A new regular feature where we'll be posting mesmerising maps to help you make it through those last few hours before the weekend (or perhaps we just like posting maps).
Often in life, it turns out that asking the simplest questions can get you the best answers. And that certainly appears to be the case back in 2013 when Stefan Doerr simply sent in a Freedom of Information request to Transport for London (TfL) asking for a detailed track and singling map of the London Underground. It was brought to our attention by the unparalleled London blogger Diamond Geezer who tweeted it earlier.
In response, the agency sent back this never before seen internal document - TfL's own internal detailed map of their network. It's probably not the best map for figuring out how to get between A and B, but it contains details of the relative position of all of the platforms on the network, as well as detail on where the tracks cross over.
For example, check out the above map showing how fiendishly complicated Baker Street station is - and how the map reveals where the Bakerloo Line connects up to the Jubilee (the northern part of the latter from Baker Street used to be a separate branch of the Bakerloo).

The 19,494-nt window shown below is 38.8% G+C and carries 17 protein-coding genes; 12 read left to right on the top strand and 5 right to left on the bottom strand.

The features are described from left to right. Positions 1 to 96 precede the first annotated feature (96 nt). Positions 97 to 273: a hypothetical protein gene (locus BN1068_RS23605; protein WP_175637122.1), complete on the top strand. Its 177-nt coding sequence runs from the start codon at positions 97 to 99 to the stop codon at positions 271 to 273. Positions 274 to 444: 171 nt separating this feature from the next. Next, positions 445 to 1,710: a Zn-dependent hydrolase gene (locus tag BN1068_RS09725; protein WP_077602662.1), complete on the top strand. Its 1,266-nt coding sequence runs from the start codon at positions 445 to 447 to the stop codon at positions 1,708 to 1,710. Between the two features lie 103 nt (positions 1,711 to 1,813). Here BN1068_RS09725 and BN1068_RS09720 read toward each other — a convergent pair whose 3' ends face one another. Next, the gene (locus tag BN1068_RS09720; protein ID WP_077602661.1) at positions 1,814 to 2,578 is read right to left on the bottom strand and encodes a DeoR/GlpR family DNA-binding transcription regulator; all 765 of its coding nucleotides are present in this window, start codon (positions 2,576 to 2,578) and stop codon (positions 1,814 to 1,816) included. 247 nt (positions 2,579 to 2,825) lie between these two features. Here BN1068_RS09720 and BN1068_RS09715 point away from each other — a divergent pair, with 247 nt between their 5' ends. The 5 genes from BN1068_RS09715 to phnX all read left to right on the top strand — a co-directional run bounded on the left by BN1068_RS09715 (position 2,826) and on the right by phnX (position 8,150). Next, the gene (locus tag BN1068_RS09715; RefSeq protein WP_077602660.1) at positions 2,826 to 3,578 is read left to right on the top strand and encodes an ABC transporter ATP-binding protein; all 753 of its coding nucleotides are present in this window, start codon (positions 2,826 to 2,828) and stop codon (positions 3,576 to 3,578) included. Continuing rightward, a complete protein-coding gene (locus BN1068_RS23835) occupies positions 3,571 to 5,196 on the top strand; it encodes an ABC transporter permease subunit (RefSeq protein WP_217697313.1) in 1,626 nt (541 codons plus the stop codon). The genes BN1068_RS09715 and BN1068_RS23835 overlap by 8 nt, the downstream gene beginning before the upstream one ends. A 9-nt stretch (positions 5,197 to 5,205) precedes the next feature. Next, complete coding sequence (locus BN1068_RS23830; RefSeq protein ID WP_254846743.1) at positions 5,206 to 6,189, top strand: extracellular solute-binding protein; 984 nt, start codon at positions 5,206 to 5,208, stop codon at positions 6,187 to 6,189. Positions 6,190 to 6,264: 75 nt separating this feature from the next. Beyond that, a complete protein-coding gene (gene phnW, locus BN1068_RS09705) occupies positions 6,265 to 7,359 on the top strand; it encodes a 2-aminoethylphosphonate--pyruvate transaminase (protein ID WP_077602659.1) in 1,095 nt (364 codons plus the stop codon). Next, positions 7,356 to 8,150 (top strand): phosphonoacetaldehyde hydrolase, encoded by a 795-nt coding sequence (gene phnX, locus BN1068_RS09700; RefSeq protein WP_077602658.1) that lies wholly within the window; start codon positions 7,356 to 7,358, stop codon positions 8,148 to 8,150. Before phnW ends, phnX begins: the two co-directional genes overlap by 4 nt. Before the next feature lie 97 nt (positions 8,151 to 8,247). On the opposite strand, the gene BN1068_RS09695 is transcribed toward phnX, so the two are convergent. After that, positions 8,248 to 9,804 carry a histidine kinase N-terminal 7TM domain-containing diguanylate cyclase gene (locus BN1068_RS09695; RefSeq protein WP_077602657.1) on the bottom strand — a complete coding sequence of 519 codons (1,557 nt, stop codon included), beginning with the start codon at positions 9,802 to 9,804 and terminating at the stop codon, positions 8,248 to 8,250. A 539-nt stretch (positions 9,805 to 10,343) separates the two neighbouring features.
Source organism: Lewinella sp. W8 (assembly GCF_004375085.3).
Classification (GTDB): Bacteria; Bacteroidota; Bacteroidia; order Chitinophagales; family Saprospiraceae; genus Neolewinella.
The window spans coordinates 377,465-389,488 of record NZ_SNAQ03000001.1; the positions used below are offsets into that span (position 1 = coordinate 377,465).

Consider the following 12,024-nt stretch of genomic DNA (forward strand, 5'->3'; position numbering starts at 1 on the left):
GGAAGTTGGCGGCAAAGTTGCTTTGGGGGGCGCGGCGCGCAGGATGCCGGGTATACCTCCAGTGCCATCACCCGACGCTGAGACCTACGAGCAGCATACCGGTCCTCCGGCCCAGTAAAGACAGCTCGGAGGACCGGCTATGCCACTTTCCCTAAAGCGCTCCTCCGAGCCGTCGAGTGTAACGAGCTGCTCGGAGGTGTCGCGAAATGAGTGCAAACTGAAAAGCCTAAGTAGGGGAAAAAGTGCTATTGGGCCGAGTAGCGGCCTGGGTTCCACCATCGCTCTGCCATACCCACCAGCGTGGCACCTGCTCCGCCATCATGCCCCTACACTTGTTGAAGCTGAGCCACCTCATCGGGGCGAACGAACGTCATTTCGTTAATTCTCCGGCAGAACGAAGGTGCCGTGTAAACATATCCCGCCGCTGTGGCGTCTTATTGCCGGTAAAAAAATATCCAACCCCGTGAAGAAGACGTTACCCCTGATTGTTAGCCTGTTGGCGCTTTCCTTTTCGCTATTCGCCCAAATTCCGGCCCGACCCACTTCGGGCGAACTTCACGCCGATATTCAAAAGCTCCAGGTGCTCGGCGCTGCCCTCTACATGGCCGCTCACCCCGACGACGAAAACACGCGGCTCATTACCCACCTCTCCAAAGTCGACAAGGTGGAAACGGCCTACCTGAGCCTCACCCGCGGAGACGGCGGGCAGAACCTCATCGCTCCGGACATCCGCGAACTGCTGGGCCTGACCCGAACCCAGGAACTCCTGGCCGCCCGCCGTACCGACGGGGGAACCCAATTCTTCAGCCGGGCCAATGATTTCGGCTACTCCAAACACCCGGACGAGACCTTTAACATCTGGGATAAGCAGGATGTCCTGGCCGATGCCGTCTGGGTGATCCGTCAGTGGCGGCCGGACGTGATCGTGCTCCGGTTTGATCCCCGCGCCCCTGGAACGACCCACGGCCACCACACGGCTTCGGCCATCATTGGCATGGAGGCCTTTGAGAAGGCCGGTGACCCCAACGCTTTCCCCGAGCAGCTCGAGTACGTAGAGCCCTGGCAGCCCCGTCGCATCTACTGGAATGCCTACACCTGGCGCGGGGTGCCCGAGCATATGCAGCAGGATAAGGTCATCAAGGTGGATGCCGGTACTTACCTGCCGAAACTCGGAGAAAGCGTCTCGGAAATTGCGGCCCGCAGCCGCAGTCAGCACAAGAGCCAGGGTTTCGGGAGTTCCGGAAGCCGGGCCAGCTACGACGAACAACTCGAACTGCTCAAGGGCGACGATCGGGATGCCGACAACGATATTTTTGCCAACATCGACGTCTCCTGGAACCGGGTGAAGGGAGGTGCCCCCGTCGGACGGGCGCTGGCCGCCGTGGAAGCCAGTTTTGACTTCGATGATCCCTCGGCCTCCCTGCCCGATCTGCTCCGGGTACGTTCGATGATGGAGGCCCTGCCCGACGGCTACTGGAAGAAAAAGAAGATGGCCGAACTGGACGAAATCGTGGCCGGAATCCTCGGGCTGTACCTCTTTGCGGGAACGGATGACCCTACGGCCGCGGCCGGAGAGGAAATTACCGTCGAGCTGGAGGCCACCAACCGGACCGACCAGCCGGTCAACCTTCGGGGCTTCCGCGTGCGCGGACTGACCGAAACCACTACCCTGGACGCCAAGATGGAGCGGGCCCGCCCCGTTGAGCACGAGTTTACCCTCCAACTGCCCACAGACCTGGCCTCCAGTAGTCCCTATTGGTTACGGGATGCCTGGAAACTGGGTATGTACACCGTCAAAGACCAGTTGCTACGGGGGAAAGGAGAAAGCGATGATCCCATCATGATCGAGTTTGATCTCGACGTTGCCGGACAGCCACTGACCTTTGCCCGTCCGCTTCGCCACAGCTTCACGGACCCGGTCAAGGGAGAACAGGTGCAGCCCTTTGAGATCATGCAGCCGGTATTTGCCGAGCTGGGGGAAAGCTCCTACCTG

The map also shows some long disused parts of the Underground, such as Down Street station on the Piccadilly Line near Hyde Park Corner, and Aldwych, which can still be seen above ground and is what used to be a branch of the Piccadilly coming off at Holborn (you can see the disused platform for Aldwych there too). In the above screenshot, you can also see the disused Jubilee Line platforms at Charing Cross, that were put out of service when the line was extended in 1999.
You can see the full map here if you're curious, and we bet you are.